AMS Spring 2023

Panasonic Introduces Personalized 3D Printed Camera Covers for Lumix Cameras

RAPID

Share this Article

talc1

An effort at personalization shown in the Tactical Long Range Nikon Stock.

Everyone wants to be different. We live in an age when personalization is a commodity in and of itself. The history of Western design is a largely uninterrupted narrative about efforts to differentiate between groups through aesthetics. In the world of photography, it was at one point simply enough to have the camera in order to ensure that everyone understood you were a photographer. As cameras became more ubiquitous and then, with the introduction of digital photography nearly impossible to avoid, everyone is a photographer and those serious about the art have tried a variety of tactics to distinguish themselves from the ‘mere’ hobbyist.

First, cameras got smaller and smaller and now they are getting bigger and bigger. As quality gets higher, lomography becomes the darling of the artistic photography world. Having a neckstrap for your camera that identifies it as a low number Canon, for example, is another way to advertise your commitment (and budget).

epochs_05Whatever your level of interest and engagement with photography, the Panasonic Lumix can now be a backdrop for your expression of self in a way that other cameras have not yet been. Last week at the Photokina Fair in Germany, Panasonic introduced a series of three 3D printed covers that can be applied to the camera. Panasonic’s Marketing Manager, Sebastian Drawert, said of the innovation:

“The idea of using 3D Printing in customization of Lumix digital still cameras is something we’ve been watching closely. It takes know-how and expertise to make it work, but the series we presented at Photokina really evoked the craving we had in mind.”

The covers were created in conjunction with the design studio WertelOberfell and Materialise. The concept that emerged from their collaboration was to create a series of covers representing epochs in design history. The three epochs chosen were the Art Nouveau, Modernism, and the Digital Age. Designer Jan Wertel of WertelOberfell explained:

“We looked at Art Nouveau, Modernism, and Digitalism and we wanted to push the technological boundaries of 3D Printing in terms of intricate details and material thicknesses – or rather thinness. Together with the engineers from Materialise, we realized very fine, yet strong structures with different kinds of finishes.”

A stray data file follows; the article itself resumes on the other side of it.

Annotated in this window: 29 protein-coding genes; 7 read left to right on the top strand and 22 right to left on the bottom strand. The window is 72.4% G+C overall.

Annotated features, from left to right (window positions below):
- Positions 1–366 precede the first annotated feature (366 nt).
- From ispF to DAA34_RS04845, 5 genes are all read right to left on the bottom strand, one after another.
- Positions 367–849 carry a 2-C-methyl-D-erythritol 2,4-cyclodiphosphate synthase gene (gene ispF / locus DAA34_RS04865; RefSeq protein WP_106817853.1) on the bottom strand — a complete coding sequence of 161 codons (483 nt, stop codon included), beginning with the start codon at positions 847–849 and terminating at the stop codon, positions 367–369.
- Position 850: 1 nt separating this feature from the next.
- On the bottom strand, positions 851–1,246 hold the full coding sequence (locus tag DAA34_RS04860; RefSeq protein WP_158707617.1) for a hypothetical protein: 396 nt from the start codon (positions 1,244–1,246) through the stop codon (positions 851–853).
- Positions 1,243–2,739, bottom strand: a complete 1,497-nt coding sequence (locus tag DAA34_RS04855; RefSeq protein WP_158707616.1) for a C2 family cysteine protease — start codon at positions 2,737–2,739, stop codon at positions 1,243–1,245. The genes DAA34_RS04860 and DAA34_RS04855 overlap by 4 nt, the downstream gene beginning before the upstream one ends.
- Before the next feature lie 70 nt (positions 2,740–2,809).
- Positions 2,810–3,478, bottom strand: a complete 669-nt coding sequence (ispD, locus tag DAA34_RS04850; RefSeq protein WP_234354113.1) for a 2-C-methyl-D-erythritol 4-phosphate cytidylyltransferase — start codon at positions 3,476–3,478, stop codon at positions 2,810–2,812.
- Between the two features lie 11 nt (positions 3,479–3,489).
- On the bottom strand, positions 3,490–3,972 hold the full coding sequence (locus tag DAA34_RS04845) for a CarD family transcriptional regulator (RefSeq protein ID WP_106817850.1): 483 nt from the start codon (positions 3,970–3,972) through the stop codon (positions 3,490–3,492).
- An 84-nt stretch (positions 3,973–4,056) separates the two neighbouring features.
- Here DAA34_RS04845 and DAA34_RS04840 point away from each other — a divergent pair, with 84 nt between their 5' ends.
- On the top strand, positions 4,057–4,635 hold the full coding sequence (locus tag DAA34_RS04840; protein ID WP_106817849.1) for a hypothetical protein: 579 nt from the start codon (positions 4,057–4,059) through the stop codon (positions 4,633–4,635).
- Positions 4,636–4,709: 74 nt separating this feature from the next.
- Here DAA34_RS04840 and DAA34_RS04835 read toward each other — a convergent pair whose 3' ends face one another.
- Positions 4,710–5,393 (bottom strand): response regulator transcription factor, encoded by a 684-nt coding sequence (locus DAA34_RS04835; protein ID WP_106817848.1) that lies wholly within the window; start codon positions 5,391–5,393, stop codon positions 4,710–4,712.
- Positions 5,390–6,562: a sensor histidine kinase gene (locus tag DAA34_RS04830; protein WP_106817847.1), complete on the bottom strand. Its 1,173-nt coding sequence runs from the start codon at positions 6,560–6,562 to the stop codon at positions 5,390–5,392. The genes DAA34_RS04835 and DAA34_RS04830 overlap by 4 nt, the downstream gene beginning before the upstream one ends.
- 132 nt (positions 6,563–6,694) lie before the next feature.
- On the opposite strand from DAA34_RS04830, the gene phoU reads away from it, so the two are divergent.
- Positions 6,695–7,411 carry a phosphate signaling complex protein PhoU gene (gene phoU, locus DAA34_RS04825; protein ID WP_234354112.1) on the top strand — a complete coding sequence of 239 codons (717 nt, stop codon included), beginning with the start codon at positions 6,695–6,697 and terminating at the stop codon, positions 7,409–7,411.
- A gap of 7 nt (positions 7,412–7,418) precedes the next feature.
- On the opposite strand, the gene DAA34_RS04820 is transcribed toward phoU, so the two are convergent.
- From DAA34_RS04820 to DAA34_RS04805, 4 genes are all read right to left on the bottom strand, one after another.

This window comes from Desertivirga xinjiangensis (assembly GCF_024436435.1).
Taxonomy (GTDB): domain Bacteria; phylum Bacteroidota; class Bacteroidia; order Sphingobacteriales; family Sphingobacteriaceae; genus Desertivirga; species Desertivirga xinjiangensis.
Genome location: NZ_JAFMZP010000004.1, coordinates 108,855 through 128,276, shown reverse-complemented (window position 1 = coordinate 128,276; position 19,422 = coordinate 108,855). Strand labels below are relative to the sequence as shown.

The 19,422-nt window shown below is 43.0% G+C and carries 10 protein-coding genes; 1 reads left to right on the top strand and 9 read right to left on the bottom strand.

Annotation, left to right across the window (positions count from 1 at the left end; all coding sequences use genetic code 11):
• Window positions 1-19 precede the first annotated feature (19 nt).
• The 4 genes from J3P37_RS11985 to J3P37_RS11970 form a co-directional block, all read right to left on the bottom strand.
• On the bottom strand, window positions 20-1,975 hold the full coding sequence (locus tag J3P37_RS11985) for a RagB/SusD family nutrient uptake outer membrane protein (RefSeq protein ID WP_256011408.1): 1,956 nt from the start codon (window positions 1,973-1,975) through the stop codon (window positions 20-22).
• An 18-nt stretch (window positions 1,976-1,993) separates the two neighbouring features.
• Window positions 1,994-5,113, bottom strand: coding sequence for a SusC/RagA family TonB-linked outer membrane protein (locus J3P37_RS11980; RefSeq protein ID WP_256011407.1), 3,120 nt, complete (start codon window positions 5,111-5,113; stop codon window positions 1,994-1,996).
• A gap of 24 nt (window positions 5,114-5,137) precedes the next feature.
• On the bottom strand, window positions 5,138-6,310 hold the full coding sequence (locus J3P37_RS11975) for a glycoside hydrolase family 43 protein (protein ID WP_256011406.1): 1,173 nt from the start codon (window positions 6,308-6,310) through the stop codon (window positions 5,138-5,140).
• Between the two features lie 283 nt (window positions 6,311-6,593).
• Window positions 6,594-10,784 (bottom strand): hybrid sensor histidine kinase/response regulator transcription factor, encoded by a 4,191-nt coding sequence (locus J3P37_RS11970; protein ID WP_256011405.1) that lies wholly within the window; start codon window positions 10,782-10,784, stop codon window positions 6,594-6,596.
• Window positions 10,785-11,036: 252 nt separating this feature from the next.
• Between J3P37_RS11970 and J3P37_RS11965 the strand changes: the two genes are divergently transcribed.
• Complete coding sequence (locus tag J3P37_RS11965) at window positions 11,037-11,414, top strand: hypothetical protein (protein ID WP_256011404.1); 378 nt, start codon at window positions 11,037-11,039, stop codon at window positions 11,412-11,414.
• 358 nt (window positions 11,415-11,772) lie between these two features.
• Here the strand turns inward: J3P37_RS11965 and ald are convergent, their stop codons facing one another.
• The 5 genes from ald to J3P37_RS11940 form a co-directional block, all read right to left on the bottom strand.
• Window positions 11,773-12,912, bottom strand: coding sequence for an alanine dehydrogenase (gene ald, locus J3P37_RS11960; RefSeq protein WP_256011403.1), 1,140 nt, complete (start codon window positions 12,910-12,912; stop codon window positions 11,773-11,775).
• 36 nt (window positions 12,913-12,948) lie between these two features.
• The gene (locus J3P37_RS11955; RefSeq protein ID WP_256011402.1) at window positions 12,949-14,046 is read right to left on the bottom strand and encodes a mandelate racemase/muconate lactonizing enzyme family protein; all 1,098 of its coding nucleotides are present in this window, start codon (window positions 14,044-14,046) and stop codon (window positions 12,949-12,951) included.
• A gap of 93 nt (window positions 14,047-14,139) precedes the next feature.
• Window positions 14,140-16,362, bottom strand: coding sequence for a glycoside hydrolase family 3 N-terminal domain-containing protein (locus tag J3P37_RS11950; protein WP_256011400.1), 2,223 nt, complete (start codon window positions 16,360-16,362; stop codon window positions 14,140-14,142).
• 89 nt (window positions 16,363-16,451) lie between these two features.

epochs_06The Art Nouveau camera has a copper front that wraps smoothly on one side of the lens and then bulges forward towards the right hand side as if composed of a series of growing wires. The Digitalism cover has the honeycomb pattern that anyone accustomed to car speakers will immediately recognize. Its gunmetal gray front is interrupted by a series of piercings that make the front almost vibrate as the eye tries to focus. While the Digitalism cover has a completely smooth front, the right hand hold, made by the swelling front of the Art Nouveau cover, makes it’s appearance again in the cover designed for the Modern epoch. A black cover with a woven look somewhere between tire treads and fish spines finishes the tell tale Modern aesthetic.

epochs_10Materialise’s high resolution printers were an important tool to be able to create the level of detail required for the intricacy of the designs to be expressed. This is not the first time that WertelOberfell has worked with Materialise, but instead has enjoyed an ongoing relationship. The Director of the Factory for 3D Printing, Jurgen Laudus, expressed his enthusiasm for the continuing relationship between design and 3D printing:

“3D printing has introduced a new way of thinking about design and manufacturing. It’s been exciting to work with Panasonic and WertelOberfell to fully explore the freedom of design and the benefit of a possible cost-effective small-series production. It clearly turned out to be the ideal technology for the custom LUMIX parts we’ve created.”

The introduction of a way to personalize individual cameras was the logical next step. After all, now that anybody can own a camera…how are you going to let the world know who you really are?  Let’s hear your thoughts on Panasonics new cameras, in the 3D printed camera cover forum thread on 3DPB.com.

13-Panasonic-Lumix-GM1-photocredits-WertelOberfell-1024x682

 

 

Share this Article


Recent News

Driven by Quality: Enabling 3D Printing in Industrial Serial Production – AMS Speaker Spotlight

Department of Defense Buys Large Format Metal 3D Printer from AML3D



Categories

3D Design

3D Printed Art

3D Printed Food

3D Printed Guns


You May Also Like

Featured

18 Lasers Power SpaceX Alums’ New Metal 3D Printing Tech

What 3DPrint.com has referred to as the Laser Wars is continuing apace. However, while we are now used to the same laser powder bed fusion (LPBF) manufacturers simply upping the...

Sponsored

Quality Control at Scale with In Situ Quality Assurance – AMS Speaker Spotlight

The future of laser-based metal additive manufacturing is looking brighter than ever. The last few years have seen a substantial increase in production rates due to the increase in laser...

3D Printing Webinar and Event Roundup: January 29, 2023

There’s a light load this week in terms of available webinars and events, but still plenty to choose from! The SPIE Photonics West show is happening at the same time...

IperionX Wins US Air Force Challenge to Turn Titanium Scrap into 3D Printing Metal

IperionX, a Charlotte-based mining company that manufacturers titanium powders for additive manufacturing (AM), announced that it has won the Air Force Research Laboratory (AFRL) Grand Challenge #4 contract for titanium...